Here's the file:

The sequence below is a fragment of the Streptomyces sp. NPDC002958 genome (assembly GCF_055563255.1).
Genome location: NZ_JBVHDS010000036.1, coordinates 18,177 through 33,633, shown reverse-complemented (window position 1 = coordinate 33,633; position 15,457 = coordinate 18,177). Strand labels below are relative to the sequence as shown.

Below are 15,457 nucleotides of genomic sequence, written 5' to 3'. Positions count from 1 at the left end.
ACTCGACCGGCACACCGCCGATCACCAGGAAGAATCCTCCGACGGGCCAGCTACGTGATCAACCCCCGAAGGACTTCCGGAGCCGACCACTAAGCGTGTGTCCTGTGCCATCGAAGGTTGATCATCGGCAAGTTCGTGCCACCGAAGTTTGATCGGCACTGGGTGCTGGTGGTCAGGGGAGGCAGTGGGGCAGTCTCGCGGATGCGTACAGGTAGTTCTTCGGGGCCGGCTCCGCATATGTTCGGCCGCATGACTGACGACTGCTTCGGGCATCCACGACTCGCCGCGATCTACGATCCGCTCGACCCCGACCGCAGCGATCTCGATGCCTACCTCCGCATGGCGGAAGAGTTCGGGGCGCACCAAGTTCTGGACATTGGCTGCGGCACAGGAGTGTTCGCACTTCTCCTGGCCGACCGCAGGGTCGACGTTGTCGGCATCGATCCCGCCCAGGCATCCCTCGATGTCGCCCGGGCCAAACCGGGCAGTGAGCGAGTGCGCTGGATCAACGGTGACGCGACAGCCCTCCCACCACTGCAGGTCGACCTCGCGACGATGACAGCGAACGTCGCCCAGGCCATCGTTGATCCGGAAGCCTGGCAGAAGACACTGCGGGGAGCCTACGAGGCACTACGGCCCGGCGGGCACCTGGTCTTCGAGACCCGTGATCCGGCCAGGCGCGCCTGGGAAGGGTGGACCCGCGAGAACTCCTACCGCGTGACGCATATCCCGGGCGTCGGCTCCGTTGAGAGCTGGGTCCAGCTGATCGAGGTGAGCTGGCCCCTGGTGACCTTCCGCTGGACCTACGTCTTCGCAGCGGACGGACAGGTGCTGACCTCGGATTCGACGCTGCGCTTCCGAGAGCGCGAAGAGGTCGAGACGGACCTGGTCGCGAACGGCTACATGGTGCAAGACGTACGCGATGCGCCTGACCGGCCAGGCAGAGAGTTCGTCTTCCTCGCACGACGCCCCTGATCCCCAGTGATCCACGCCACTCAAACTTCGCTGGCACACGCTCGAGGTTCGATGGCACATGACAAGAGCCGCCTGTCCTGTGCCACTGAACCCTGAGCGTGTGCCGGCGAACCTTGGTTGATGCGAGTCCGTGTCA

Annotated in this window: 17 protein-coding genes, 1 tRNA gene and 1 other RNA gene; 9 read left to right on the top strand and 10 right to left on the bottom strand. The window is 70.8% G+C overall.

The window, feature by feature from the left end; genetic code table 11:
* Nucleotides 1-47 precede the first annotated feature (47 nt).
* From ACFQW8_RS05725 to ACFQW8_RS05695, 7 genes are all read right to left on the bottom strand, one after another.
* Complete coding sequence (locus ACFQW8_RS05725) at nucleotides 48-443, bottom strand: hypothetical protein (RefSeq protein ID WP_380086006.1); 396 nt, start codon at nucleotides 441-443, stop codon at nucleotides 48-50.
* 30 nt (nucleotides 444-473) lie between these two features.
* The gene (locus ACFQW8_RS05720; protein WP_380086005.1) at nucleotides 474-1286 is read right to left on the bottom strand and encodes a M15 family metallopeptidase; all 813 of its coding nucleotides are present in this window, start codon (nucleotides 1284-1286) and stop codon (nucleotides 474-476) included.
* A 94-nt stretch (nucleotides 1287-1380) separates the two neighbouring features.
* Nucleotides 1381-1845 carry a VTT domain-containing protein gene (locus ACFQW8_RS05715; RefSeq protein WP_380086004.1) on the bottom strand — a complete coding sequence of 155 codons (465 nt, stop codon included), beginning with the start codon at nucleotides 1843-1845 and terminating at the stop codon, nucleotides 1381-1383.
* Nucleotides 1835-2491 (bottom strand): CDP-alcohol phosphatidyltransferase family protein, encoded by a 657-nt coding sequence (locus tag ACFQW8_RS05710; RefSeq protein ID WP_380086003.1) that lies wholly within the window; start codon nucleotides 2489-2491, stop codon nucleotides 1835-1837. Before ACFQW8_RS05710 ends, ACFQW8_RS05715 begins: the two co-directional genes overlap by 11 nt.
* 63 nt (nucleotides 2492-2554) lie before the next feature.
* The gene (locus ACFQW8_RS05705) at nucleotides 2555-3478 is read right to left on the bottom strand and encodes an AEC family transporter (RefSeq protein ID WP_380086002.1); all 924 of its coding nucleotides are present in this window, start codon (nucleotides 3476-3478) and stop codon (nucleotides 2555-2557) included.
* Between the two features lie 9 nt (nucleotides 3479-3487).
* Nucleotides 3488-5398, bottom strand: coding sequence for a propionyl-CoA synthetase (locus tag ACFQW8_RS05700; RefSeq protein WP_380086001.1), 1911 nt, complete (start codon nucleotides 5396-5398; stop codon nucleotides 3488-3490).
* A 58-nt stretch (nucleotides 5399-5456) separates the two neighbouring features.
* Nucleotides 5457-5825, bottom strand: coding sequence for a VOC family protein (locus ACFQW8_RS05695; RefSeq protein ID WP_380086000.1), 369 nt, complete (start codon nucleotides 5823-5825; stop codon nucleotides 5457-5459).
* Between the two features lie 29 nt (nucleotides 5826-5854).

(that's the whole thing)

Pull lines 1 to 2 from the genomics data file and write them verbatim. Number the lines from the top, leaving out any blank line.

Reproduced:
The sequence below is a fragment of the Streptomyces sp. NPDC002958 genome (assembly GCF_055563255.1).
Genome location: NZ_JBVHDS010000036.1, coordinates 18,177 through 33,633, shown reverse-complemented (window position 1 = coordinate 33,633; position 15,457 = coordinate 18,177). Strand labels below are relative to the sequence as shown.